What Happens if You Are Denied Credit?
If you are denied credit, the Equal Credit Opportunity Act (ECOA) requires that the creditor gives you a notice with specific reasons your application was denied. You have 60 days to reach out and request the specific reason as to why you were denied.
You can be denied credit because of incorrect information from a credit report. The Fair Credit Reporting Act (FCRA) requires the creditor to give you the name, address and phone number of the credit reporting agency that supplied the incorrect information. You should contact that agency to find out what your report said. This information is free if you request it within 60 days of being turned down for credit.
Your Rights Under The FCRA:
You have the right to receive a copy of your credit report. The copy must contain all the information in your file at the time of your request.
If you contest the accuracy of the information in your report, you should file a dispute with the credit bureau and with the company that furnished the information to the bureau. Both the credit bureau and the furnisher of information are legally obligated to investigate your dispute.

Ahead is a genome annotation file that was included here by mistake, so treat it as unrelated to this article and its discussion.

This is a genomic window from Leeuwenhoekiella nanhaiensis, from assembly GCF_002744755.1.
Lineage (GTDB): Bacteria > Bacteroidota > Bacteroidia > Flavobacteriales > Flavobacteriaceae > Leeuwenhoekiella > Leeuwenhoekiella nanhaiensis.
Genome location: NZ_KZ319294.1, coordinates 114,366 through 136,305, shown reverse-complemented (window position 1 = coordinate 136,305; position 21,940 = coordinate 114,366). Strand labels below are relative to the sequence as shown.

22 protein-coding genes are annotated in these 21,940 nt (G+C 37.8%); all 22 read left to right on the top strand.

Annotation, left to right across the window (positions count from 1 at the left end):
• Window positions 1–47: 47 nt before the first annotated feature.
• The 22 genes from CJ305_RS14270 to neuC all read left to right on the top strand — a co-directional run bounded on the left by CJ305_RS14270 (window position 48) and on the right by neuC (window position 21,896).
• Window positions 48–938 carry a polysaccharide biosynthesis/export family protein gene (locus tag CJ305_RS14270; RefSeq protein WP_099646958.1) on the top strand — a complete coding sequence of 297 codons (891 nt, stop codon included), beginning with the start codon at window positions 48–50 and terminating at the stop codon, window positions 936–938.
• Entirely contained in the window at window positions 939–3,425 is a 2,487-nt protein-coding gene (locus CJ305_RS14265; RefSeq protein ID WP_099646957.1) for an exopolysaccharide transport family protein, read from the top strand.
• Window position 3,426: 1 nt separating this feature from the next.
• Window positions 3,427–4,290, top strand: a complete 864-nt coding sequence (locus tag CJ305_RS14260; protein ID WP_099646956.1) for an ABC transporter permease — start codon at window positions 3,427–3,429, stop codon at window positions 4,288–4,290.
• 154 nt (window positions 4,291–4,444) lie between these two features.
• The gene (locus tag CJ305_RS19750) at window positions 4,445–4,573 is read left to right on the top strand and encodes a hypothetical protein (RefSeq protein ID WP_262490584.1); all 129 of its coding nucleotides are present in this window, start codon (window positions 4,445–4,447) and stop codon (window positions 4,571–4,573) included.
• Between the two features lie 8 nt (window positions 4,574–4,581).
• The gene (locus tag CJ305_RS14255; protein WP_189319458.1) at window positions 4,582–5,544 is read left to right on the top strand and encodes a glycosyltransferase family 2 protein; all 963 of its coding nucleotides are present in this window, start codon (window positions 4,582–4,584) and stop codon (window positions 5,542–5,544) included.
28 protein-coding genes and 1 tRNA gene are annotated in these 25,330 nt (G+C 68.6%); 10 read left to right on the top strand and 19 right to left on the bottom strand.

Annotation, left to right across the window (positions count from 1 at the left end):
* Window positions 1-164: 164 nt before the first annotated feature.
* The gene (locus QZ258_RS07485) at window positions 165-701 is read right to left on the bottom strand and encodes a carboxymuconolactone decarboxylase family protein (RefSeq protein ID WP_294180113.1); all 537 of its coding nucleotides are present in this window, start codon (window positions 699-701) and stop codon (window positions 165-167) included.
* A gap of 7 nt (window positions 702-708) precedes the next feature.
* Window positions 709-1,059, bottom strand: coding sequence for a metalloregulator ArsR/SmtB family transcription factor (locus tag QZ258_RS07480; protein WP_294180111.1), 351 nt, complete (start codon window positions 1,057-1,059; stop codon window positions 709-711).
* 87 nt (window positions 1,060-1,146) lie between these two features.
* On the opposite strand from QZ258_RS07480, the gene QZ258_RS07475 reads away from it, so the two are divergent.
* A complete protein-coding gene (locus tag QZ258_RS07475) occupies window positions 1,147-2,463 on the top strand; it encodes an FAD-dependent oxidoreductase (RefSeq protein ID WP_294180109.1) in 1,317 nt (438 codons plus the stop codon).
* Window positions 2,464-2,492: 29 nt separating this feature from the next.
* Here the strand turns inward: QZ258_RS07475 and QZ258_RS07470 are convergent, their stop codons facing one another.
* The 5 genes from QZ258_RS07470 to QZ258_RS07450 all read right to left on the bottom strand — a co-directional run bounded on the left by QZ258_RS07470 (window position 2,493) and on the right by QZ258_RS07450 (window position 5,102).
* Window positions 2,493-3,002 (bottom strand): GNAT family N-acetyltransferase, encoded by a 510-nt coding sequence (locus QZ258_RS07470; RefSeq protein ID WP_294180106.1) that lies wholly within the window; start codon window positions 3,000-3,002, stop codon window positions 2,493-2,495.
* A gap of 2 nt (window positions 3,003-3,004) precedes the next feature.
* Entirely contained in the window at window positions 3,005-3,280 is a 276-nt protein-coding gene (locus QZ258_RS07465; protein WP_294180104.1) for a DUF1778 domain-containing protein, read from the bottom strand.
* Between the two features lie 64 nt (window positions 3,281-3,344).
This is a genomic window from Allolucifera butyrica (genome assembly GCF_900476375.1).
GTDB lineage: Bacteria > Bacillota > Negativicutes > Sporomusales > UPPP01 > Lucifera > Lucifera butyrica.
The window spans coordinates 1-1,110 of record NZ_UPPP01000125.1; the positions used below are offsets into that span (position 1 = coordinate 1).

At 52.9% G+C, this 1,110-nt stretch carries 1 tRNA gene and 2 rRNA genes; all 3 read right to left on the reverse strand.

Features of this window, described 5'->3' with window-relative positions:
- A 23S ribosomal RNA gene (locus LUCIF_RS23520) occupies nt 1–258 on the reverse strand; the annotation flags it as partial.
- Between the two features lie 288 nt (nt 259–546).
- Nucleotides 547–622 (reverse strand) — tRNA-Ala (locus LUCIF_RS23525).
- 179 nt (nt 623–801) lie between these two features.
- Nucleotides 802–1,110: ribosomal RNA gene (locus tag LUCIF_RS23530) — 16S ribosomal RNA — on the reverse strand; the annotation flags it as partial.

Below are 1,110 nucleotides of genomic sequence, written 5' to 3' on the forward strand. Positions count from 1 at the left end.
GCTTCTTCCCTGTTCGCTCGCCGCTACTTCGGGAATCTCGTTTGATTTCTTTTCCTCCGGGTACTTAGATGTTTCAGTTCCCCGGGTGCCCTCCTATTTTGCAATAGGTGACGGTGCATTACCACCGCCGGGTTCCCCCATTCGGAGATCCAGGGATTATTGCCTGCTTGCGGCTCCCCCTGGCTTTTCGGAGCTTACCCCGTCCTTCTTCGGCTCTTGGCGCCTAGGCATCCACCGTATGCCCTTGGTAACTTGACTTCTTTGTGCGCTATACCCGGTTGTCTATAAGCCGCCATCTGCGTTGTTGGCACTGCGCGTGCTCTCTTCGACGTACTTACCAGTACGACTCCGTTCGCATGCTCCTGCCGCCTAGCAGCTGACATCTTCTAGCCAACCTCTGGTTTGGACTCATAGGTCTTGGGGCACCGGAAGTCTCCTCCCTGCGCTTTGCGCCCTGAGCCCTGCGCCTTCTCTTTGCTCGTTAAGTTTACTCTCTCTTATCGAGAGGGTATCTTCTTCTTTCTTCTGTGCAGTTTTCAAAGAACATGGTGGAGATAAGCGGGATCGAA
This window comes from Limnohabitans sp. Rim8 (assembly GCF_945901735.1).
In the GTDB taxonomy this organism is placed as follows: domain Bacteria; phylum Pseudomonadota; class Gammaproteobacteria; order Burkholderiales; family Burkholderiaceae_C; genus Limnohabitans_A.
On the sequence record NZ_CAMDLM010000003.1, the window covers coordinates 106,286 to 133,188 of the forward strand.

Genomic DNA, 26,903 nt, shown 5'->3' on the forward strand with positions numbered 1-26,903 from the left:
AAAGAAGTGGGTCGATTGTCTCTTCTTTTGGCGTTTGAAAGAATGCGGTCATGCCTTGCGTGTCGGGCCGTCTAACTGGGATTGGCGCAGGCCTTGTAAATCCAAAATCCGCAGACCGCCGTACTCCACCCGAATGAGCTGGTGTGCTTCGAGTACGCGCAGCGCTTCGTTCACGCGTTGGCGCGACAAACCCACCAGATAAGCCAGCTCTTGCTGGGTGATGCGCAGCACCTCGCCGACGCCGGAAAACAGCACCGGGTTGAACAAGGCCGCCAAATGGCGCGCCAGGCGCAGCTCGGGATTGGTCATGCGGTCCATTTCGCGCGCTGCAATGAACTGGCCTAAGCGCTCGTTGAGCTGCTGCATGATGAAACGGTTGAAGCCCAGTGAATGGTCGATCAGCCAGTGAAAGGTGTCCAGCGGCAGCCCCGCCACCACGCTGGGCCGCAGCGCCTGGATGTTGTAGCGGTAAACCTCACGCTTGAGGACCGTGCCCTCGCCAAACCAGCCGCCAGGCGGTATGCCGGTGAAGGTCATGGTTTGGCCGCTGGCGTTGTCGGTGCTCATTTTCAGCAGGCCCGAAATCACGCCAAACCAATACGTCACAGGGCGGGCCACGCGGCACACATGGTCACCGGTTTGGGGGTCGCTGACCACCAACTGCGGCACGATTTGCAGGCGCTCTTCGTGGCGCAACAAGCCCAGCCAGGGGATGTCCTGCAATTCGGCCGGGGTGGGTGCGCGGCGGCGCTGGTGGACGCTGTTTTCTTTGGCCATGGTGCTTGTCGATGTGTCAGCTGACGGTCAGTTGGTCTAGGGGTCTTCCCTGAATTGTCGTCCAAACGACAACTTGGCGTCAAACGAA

You have the right to add a summary explanation to your credit report if your credit dispute is not resolved to your liking.
Your Rights Under the ECOA:
The Equal Credit Opportunity Act (ECOA) prohibits credit discrimination based on sex, race, marital status, religion, national origin, age, or receipt of public assistance. Creditors may ask for this information (except religion) in certain situations but may not use it to discriminate when deciding whether to grant you credit.
If you are denied credit, the Equal Credit Opportunity Act gives you the legal right to know why you were denied credit.
Representation For Denied Credit:
Maginnis Law’s consumer law attorneys are committed to helping individuals and groups like you who have been wronged by big corporations, banks, creditors, and collection agencies.
Our firm handles Fair Credit Reporting Act cases on a contingency basis, meaning no attorney fees are owed unless we recover compensation for you. Maginnis Law handles FCRA cases all over North Carolina.
If you have any questions regarding this blog post or want to speak with one of firm’s consumer law attorneys, feel free to call our firm at 919.526.0405 or email us at email@example.com.
You can also subscribe to our mailing list to learn about the rights you have under consumer protection law against large corporations or take our consumer rights survey to see if we are investigating a situation that might apply to you.